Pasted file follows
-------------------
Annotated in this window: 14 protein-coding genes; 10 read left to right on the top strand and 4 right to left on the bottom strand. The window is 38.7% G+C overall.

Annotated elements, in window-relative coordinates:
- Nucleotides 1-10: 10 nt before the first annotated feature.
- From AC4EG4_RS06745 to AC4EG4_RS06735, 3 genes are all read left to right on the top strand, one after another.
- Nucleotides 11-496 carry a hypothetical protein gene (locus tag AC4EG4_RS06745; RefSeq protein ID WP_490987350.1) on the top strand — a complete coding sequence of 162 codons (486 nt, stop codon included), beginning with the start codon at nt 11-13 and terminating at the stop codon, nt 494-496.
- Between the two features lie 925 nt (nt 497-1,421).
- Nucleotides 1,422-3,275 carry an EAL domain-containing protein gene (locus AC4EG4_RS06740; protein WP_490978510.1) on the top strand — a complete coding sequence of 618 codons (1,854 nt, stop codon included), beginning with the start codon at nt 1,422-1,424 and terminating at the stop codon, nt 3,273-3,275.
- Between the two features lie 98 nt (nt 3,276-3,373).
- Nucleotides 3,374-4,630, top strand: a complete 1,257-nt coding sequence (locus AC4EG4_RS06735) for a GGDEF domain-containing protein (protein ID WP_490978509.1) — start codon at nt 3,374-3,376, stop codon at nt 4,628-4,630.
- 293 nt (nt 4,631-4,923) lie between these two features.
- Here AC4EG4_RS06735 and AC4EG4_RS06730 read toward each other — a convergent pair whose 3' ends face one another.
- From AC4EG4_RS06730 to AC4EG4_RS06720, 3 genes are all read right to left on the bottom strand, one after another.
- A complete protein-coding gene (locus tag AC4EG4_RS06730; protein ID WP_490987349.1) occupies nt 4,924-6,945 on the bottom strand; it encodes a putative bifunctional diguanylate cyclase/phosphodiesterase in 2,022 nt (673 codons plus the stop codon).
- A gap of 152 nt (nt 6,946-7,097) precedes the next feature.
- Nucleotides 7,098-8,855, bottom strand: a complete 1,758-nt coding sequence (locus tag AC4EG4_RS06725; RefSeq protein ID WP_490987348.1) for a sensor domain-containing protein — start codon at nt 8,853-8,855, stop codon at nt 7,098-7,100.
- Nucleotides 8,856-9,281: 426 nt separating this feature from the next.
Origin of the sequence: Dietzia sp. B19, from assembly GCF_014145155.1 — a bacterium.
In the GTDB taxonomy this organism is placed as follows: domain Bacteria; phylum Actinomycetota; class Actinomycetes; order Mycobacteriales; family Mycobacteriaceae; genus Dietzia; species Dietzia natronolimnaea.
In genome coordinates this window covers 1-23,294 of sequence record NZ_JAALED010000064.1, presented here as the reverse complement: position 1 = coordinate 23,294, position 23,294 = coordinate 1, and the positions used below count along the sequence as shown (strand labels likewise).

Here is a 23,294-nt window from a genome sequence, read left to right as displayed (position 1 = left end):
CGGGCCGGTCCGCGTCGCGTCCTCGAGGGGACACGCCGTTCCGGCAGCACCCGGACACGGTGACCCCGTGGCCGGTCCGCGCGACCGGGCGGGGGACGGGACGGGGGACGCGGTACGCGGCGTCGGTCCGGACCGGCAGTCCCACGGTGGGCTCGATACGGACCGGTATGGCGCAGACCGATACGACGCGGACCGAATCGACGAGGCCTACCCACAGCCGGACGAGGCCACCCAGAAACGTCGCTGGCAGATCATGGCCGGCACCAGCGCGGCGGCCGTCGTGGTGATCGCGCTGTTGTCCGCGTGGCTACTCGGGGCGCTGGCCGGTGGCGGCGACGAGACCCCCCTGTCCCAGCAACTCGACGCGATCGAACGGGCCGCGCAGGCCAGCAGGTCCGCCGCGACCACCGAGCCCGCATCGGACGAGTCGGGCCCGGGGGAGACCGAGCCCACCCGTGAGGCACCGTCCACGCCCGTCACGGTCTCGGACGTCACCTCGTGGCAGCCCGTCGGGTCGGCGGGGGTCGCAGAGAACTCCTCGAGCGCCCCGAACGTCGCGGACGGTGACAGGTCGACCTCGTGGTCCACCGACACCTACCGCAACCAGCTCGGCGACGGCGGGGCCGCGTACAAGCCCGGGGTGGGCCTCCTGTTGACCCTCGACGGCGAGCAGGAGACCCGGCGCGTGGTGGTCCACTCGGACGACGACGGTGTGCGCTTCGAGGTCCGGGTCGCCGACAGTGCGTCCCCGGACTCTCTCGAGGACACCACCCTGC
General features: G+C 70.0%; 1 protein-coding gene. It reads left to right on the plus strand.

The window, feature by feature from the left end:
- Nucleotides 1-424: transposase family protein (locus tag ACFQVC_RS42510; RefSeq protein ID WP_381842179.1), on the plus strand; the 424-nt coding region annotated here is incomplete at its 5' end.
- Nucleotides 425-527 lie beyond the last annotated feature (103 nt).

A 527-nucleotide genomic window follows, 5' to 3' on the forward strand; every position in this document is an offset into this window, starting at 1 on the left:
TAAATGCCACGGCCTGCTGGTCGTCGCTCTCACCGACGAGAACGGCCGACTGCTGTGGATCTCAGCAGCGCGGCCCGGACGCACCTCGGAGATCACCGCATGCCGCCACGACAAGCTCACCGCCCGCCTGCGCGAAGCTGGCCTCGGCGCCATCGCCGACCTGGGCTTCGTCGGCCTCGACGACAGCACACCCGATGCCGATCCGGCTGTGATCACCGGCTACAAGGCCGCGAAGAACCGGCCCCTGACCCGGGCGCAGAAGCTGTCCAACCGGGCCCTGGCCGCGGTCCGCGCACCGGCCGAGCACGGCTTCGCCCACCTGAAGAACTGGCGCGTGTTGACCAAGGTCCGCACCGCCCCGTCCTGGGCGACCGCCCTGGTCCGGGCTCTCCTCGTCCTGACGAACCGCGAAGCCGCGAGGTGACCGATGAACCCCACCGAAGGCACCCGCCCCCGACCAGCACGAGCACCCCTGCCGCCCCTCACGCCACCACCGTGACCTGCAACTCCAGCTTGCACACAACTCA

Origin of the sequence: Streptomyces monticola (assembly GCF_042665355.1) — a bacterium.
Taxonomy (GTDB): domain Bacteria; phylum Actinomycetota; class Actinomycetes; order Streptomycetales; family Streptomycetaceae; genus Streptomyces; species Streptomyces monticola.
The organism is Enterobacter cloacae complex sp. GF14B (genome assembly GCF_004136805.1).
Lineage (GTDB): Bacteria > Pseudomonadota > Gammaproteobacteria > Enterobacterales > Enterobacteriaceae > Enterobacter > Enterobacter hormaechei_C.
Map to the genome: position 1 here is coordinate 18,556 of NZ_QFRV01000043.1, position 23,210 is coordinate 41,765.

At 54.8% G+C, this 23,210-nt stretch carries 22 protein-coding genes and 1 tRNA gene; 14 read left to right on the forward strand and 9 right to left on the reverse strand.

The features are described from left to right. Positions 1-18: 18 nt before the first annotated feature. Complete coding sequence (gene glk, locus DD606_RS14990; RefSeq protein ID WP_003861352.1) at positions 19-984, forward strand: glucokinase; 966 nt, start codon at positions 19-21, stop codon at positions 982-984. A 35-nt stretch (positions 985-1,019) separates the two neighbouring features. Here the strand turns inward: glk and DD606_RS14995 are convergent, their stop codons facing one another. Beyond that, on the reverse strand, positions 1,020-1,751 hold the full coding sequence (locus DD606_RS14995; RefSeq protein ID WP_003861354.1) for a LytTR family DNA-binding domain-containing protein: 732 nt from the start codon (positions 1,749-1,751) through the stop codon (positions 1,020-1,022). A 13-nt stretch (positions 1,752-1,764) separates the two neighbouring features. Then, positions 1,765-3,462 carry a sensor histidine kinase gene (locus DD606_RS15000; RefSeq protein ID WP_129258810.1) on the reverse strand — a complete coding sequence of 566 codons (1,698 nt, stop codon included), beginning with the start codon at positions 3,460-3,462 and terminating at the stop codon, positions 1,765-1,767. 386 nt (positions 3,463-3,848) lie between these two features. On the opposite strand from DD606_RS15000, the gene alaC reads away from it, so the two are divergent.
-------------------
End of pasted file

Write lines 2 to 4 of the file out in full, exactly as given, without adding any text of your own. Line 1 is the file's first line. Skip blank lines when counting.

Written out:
Annotated elements, in window-relative coordinates:
- Nucleotides 1-10: 10 nt before the first annotated feature.
- From AC4EG4_RS06745 to AC4EG4_RS06735, 3 genes are all read left to right on the top strand, one after another.